Valence Class Analysis
Social scientists have recently begun to explore network-analytic methods for extracting cognitive schemas from survey data. These methods—collectively referred to as “schematic class analysis” and most prominently illustrated with relational class analysis (RCA) and correlational class analysis (CCA)—are invaluable tools for social scientists because they permit the statistical extraction of actors’ cultural models from data that have long been readily available.
However, there is another source of data that has been available much longer surveys and in much greater quantities: text. Though the human brain does not store schematic information as discursively-articulable and mutually-exclusive symbols (although classical metaphors of learning, thinking, and memory generally rely on such imagery), language is nonetheless a pervasive simulator of such information. Recorded natural language, then, is an important and largely-untapped source of data for schema extraction. Furthermore, text is generally produced outside of formal research settings and therefore avoids the various biases that can be introduced with survey instruments—meaning that the practical schemas actors use for “on the fly” sense-making are more likely to be documented from data produced of the actors’ own volition.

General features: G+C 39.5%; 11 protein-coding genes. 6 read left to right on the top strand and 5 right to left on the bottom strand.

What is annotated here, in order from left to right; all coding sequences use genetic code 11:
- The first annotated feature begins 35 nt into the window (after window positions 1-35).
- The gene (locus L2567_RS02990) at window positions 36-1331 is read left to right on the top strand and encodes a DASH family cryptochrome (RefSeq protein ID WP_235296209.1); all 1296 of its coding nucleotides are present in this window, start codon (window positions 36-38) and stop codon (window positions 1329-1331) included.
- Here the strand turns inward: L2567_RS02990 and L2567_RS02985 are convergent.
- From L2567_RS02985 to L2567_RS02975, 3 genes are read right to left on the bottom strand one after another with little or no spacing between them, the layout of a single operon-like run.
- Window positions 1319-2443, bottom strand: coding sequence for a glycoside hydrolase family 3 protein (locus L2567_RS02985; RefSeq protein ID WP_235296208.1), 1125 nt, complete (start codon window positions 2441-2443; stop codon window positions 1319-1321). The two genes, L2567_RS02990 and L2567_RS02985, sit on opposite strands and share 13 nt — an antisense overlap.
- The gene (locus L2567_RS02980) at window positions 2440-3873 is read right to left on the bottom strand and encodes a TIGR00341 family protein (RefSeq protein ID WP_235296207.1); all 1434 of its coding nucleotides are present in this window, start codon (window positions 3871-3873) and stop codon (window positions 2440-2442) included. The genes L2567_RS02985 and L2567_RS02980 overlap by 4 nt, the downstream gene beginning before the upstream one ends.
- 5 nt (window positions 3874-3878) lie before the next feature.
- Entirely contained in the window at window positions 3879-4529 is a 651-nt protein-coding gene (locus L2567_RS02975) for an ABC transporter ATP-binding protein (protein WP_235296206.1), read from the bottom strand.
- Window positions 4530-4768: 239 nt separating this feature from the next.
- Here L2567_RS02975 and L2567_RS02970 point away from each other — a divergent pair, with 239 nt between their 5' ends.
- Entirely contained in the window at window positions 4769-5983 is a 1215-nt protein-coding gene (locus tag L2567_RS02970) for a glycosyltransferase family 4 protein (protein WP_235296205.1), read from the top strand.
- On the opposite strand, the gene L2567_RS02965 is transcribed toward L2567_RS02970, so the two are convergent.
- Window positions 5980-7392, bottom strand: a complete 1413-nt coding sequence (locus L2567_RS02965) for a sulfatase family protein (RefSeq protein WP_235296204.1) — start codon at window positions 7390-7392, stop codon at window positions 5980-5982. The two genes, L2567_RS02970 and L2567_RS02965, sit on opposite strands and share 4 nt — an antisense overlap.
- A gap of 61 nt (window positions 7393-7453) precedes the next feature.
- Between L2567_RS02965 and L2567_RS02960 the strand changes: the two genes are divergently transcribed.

I am actively working on a new form of schematic class analysis that identifies cognitive schemas from raw text. The method—called “valence class analysis”—extracts emotion-weighted schemas from document-topic probability distributions. The method is a novel combination of correlational class analysis, sentiment analysis, and latent Dirichlet allocation (a form of topic modeling), and will be of use to a wide range of social scientists.
The method will be made publicly available as an R package. The source code will also be available through my GitHub.